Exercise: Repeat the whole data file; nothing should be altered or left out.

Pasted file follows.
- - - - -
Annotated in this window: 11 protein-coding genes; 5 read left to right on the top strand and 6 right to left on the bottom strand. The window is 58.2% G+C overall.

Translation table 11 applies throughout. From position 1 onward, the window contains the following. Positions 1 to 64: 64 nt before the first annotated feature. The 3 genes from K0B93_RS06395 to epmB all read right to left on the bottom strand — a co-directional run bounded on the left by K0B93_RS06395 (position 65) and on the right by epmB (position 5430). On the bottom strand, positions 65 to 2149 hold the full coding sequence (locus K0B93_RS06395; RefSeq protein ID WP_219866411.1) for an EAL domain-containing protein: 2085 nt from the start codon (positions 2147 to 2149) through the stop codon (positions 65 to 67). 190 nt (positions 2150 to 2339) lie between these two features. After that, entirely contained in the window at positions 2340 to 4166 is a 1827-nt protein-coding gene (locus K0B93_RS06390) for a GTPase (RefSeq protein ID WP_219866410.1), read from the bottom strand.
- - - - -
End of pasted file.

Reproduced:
Annotated in this window: 11 protein-coding genes; 5 read left to right on the top strand and 6 right to left on the bottom strand. The window is 58.2% G+C overall.

Translation table 11 applies throughout. From position 1 onward, the window contains the following. Positions 1 to 64: 64 nt before the first annotated feature. The 3 genes from K0B93_RS06395 to epmB all read right to left on the bottom strand — a co-directional run bounded on the left by K0B93_RS06395 (position 65) and on the right by epmB (position 5430). On the bottom strand, positions 65 to 2149 hold the full coding sequence (locus K0B93_RS06395; RefSeq protein ID WP_219866411.1) for an EAL domain-containing protein: 2085 nt from the start codon (positions 2147 to 2149) through the stop codon (positions 65 to 67). 190 nt (positions 2150 to 2339) lie between these two features. After that, entirely contained in the window at positions 2340 to 4166 is a 1827-nt protein-coding gene (locus K0B93_RS06390) for a GTPase (RefSeq protein ID WP_219866410.1), read from the bottom strand.